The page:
I heard from me mate Rum Ron who had it from the carpenter's hand on the Red Aquila that he saw a whole island rise up out of the ocean! The Aquila's captain just had to have a look and hove to to send a boat over. Couple of sailor's alight on the strange island and it's all covered over in seaweed and slime. Naught of interest to honest sailors, y'see. But 'twas so big they spent half an hour exploring the nooks and crannies. Then the whole island shudders and there's a terrible scraping racket so they all scarper back to their boat. As they're paddling back to the Red Aquila a great cloud of scalding fog overtakes them! Cooks everyone on the boat stone dead and even burns some of the crew aboard ship! Well, the captain he don't like that one bit so he orders them to let out all sail and be away as fast as they're able. So me mate's mate, he's up in the rigging and he looks back the way what they come and he claims the islands all gone save for one great bloody huge rock standing up out of the ocean. And no get this, get this... he says the island has an eye! Tall as a man and staring back at them! Well he didn't want none of that so he fixes his eyes on his lines and when he chances to look back there ain't nothing behind them but their wake.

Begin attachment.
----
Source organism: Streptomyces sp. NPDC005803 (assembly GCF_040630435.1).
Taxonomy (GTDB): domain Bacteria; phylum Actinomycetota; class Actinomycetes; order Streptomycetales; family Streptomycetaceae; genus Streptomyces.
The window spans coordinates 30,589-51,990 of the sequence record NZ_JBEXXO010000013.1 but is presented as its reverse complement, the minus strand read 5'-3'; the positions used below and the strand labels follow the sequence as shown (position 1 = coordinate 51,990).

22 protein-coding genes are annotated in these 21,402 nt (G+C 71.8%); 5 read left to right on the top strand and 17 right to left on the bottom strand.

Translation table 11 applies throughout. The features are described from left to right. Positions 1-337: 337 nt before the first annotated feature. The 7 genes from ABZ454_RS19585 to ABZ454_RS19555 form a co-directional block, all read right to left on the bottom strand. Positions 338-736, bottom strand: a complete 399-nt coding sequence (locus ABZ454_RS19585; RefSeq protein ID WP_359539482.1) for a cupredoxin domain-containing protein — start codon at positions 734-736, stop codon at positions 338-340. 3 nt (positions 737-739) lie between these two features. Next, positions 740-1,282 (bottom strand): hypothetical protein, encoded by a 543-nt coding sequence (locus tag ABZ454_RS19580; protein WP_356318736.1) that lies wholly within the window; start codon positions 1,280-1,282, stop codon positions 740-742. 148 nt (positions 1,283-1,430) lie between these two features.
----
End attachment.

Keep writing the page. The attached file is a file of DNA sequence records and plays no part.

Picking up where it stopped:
They say another ship turned up broke by a kraken. Masts ripped up, hull holed, and no crew to be found. I ain't even want to put to sea if such a beast is out there. Mayhap it's all hogwash and them ships was just beat up in a storm, but it puts the chill in me thinking about it.
That so called dragon pirate's been seen again in Port Peril. They say he comes over the horizon seated atop his ship rowing it like a holly boat! Just sculling along, happy as you please, and when the dockmaster finally bullies a pilot to go out and meet him the dragons just as pleasant as can be, doesn't even argue about his docking fees and pays up for a plum berth full in advance! Well me sister was down at the docks that day and she says the dragon's crew hauled out eight chests, each as big as a man and packed with silks stole off from who knows where! Imagine that, a dragon pirate! It'd be a sight to see, though I wouldn't sign with him for fear he'd just eat me up!
Aye, the Eye of Abendego is as bad as she ever was. Ain't natural, a hurricane that goes for a hundred years round and round one spot. And her daughter storms are worse this year than ever. Three mean hurricans spun down towards the shackles, two into the coast of Rahadoum and that was a fine mess with flooding and whole towns washed to see. And one spun up Cheliax way and damn near drowned Corentyn. They say water was standing in the streets for near a week and it was mud for three weeks after. Ain't natural, I say.